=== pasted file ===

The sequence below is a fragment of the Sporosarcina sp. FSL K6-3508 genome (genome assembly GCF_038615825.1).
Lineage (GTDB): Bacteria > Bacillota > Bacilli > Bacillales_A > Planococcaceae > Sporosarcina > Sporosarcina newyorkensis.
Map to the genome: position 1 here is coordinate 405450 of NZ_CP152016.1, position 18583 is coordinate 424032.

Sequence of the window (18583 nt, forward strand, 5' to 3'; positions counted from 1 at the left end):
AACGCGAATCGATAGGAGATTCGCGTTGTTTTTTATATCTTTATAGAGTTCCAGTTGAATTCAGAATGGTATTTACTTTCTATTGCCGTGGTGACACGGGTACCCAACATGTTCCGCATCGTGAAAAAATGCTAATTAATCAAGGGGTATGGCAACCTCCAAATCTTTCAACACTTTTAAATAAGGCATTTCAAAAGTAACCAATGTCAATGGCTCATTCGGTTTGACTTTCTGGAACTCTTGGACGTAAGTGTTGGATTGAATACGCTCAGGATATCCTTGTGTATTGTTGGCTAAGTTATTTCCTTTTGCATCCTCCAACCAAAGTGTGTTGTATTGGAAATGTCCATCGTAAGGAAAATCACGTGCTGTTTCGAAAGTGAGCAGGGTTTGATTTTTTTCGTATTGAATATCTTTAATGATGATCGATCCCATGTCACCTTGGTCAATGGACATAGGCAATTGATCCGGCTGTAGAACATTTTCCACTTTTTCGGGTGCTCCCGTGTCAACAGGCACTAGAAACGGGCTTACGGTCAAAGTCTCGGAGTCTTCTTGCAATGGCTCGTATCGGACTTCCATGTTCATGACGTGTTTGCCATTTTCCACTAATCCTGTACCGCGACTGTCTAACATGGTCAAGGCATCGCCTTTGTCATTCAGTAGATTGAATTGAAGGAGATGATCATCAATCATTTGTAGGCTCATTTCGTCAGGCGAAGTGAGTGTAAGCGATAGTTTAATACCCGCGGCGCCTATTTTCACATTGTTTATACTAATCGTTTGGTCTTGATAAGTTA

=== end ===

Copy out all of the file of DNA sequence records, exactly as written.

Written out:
The sequence below is a fragment of the Sporosarcina sp. FSL K6-3508 genome (genome assembly GCF_038615825.1).
Lineage (GTDB): Bacteria > Bacillota > Bacilli > Bacillales_A > Planococcaceae > Sporosarcina > Sporosarcina newyorkensis.
Map to the genome: position 1 here is coordinate 405450 of NZ_CP152016.1, position 18583 is coordinate 424032.

Sequence of the window (18583 nt, forward strand, 5' to 3'; positions counted from 1 at the left end):
AACGCGAATCGATAGGAGATTCGCGTTGTTTTTTATATCTTTATAGAGTTCCAGTTGAATTCAGAATGGTATTTACTTTCTATTGCCGTGGTGACACGGGTACCCAACATGTTCCGCATCGTGAAAAAATGCTAATTAATCAAGGGGTATGGCAACCTCCAAATCTTTCAACACTTTTAAATAAGGCATTTCAAAAGTAACCAATGTCAATGGCTCATTCGGTTTGACTTTCTGGAACTCTTGGACGTAAGTGTTGGATTGAATACGCTCAGGATATCCTTGTGTATTGTTGGCTAAGTTATTTCCTTTTGCATCCTCCAACCAAAGTGTGTTGTATTGGAAATGTCCATCGTAAGGAAAATCACGTGCTGTTTCGAAAGTGAGCAGGGTTTGATTTTTTTCGTATTGAATATCTTTAATGATGATCGATCCCATGTCACCTTGGTCAATGGACATAGGCAATTGATCCGGCTGTAGAACATTTTCCACTTTTTCGGGTGCTCCCGTGTCAACAGGCACTAGAAACGGGCTTACGGTCAAAGTCTCGGAGTCTTCTTGCAATGGCTCGTATCGGACTTCCATGTTCATGACGTGTTTGCCATTTTCCACTAATCCTGTACCGCGACTGTCTAACATGGTCAAGGCATCGCCTTTGTCATTCAGTAGATTGAATTGAAGGAGATGATCATCAATCATTTGTAGGCTCATTTCGTCAGGCGAAGTGAGTGTAAGCGATAGTTTAATACCCGCGGCGCCTATTTTCACATTGTTTATACTAATCGTTTGGTCTTGATAAGTTA